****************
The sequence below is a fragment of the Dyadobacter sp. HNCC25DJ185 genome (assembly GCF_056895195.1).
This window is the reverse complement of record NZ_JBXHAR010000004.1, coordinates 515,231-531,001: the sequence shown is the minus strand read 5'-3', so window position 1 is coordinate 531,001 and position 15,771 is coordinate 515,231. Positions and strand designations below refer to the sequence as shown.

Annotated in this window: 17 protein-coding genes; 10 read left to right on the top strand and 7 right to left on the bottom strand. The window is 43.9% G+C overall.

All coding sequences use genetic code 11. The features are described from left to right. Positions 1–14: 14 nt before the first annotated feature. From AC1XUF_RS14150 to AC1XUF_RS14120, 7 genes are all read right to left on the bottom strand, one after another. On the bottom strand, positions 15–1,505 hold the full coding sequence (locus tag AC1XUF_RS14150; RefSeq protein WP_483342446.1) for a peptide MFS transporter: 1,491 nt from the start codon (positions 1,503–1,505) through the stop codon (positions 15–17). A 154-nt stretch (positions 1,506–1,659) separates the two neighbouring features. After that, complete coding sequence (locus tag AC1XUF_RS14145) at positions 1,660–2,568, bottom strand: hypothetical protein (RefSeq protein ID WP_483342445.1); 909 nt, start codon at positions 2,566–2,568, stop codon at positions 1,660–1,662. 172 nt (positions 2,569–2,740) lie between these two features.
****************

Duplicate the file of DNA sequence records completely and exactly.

The sequence below is a fragment of the Dyadobacter sp. HNCC25DJ185 genome (assembly GCF_056895195.1).
This window is the reverse complement of record NZ_JBXHAR010000004.1, coordinates 515,231-531,001: the sequence shown is the minus strand read 5'-3', so window position 1 is coordinate 531,001 and position 15,771 is coordinate 515,231. Positions and strand designations below refer to the sequence as shown.

Annotated in this window: 17 protein-coding genes; 10 read left to right on the top strand and 7 right to left on the bottom strand. The window is 43.9% G+C overall.

All coding sequences use genetic code 11. The features are described from left to right. Positions 1–14: 14 nt before the first annotated feature. From AC1XUF_RS14150 to AC1XUF_RS14120, 7 genes are all read right to left on the bottom strand, one after another. On the bottom strand, positions 15–1,505 hold the full coding sequence (locus tag AC1XUF_RS14150; RefSeq protein WP_483342446.1) for a peptide MFS transporter: 1,491 nt from the start codon (positions 1,503–1,505) through the stop codon (positions 15–17). A 154-nt stretch (positions 1,506–1,659) separates the two neighbouring features. After that, complete coding sequence (locus tag AC1XUF_RS14145) at positions 1,660–2,568, bottom strand: hypothetical protein (RefSeq protein ID WP_483342445.1); 909 nt, start codon at positions 2,566–2,568, stop codon at positions 1,660–1,662. 172 nt (positions 2,569–2,740) lie between these two features.